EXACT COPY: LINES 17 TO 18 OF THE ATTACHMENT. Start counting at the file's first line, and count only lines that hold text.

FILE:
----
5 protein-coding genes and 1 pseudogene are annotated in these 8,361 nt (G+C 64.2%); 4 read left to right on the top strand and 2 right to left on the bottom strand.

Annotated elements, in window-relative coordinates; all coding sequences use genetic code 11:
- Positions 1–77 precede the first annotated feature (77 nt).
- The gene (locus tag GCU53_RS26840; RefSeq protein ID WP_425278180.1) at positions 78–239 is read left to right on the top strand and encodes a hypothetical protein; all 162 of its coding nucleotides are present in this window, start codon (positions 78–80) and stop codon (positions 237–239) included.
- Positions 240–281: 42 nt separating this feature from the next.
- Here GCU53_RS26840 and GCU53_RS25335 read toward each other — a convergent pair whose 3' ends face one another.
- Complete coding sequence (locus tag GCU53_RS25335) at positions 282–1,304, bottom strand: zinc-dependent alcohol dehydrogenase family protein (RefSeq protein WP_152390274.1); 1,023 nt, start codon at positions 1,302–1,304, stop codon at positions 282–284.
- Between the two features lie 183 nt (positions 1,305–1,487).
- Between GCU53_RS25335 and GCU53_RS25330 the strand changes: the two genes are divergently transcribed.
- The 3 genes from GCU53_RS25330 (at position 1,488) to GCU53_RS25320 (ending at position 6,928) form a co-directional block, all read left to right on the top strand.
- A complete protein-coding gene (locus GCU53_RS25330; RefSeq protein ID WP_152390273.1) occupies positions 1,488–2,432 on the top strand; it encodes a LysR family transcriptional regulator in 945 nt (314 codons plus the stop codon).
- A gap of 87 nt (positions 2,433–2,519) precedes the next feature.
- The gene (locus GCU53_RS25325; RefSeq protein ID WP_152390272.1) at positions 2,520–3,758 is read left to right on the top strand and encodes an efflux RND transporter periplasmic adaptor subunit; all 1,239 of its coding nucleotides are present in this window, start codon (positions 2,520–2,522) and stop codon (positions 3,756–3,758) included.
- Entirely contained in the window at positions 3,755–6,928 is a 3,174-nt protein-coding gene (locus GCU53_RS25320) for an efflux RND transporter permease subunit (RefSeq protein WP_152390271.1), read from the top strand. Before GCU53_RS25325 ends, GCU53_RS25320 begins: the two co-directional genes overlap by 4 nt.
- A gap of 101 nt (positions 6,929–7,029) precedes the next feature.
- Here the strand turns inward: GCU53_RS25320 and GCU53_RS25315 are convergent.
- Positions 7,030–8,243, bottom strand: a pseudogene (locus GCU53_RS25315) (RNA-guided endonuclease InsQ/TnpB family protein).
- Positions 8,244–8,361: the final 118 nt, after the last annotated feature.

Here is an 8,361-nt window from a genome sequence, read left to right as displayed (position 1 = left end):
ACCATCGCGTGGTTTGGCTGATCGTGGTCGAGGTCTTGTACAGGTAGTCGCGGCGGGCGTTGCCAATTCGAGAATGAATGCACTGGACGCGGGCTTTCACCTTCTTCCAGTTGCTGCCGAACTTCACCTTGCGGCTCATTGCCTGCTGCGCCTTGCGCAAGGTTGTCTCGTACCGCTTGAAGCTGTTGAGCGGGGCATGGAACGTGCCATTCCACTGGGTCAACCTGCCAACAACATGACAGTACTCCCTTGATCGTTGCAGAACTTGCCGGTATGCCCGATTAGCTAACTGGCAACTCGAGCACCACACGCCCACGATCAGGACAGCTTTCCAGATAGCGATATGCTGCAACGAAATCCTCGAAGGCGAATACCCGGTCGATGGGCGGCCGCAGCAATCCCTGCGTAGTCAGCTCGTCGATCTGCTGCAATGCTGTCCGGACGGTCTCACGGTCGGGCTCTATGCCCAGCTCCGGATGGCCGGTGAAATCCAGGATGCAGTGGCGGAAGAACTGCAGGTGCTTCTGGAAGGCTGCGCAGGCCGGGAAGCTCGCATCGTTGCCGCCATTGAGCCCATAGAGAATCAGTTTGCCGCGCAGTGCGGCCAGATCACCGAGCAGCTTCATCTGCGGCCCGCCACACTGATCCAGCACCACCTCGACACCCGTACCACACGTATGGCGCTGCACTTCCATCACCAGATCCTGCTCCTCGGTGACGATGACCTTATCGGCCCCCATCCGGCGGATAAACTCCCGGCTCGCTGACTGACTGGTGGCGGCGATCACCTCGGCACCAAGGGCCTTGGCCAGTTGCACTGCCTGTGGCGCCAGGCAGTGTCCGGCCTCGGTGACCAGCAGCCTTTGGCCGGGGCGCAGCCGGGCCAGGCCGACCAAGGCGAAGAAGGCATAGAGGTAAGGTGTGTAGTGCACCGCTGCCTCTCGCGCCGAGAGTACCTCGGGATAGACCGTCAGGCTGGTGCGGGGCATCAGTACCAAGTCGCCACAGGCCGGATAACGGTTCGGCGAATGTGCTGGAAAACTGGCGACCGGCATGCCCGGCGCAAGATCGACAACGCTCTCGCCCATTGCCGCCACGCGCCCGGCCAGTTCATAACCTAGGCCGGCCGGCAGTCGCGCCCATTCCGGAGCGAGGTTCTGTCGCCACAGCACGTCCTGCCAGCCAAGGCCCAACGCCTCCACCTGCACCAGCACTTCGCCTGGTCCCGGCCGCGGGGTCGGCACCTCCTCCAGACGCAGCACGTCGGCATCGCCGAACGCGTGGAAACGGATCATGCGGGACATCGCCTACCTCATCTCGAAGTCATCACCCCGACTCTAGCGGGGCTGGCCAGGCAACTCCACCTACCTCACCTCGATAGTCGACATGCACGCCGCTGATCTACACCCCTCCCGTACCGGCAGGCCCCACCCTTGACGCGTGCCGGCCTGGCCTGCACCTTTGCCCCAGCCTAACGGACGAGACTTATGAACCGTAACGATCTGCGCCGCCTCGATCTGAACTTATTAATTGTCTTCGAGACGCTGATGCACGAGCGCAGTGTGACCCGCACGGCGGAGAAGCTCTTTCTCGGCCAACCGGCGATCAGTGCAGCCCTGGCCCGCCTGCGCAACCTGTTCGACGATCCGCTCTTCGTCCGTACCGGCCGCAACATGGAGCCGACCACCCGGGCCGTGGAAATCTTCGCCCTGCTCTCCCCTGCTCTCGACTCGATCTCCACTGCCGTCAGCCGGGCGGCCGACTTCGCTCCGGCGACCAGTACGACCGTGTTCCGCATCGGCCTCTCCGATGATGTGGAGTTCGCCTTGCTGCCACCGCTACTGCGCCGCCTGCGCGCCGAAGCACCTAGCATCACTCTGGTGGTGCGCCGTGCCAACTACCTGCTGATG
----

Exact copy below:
- Positions 7,030–8,243, bottom strand: a pseudogene (locus GCU53_RS25315) (RNA-guided endonuclease InsQ/TnpB family protein).
- Positions 8,244–8,361: the final 118 nt, after the last annotated feature.